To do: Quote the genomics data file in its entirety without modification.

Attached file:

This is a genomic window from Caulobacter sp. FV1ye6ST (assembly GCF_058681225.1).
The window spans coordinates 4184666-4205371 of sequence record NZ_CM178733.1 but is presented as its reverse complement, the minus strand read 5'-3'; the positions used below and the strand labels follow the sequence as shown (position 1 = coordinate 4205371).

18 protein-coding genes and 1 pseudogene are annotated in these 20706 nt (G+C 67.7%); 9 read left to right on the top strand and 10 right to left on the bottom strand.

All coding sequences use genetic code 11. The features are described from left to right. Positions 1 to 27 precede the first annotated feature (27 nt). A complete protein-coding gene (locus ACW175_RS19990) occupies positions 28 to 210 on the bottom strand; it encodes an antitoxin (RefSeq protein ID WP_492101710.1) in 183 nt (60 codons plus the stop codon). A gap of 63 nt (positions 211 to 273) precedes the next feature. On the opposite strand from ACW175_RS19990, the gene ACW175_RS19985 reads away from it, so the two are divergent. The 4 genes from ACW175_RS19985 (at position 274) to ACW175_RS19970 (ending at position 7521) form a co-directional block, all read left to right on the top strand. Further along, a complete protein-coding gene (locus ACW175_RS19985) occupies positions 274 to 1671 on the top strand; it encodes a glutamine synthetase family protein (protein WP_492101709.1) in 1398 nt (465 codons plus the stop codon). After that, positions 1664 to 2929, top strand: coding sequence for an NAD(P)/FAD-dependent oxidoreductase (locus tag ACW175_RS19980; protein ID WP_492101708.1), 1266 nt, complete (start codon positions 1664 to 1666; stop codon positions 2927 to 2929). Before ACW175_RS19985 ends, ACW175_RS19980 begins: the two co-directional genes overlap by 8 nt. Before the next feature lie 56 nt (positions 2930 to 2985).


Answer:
This is a genomic window from Caulobacter sp. FV1ye6ST (assembly GCF_058681225.1).
The window spans coordinates 4184666-4205371 of sequence record NZ_CM178733.1 but is presented as its reverse complement, the minus strand read 5'-3'; the positions used below and the strand labels follow the sequence as shown (position 1 = coordinate 4205371).

18 protein-coding genes and 1 pseudogene are annotated in these 20706 nt (G+C 67.7%); 9 read left to right on the top strand and 10 right to left on the bottom strand.

All coding sequences use genetic code 11. The features are described from left to right. Positions 1 to 27 precede the first annotated feature (27 nt). A complete protein-coding gene (locus ACW175_RS19990) occupies positions 28 to 210 on the bottom strand; it encodes an antitoxin (RefSeq protein ID WP_492101710.1) in 183 nt (60 codons plus the stop codon). A gap of 63 nt (positions 211 to 273) precedes the next feature. On the opposite strand from ACW175_RS19990, the gene ACW175_RS19985 reads away from it, so the two are divergent. The 4 genes from ACW175_RS19985 (at position 274) to ACW175_RS19970 (ending at position 7521) form a co-directional block, all read left to right on the top strand. Further along, a complete protein-coding gene (locus ACW175_RS19985) occupies positions 274 to 1671 on the top strand; it encodes a glutamine synthetase family protein (protein WP_492101709.1) in 1398 nt (465 codons plus the stop codon). After that, positions 1664 to 2929, top strand: coding sequence for an NAD(P)/FAD-dependent oxidoreductase (locus tag ACW175_RS19980; protein ID WP_492101708.1), 1266 nt, complete (start codon positions 1664 to 1666; stop codon positions 2927 to 2929). Before ACW175_RS19985 ends, ACW175_RS19980 begins: the two co-directional genes overlap by 8 nt. Before the next feature lie 56 nt (positions 2930 to 2985).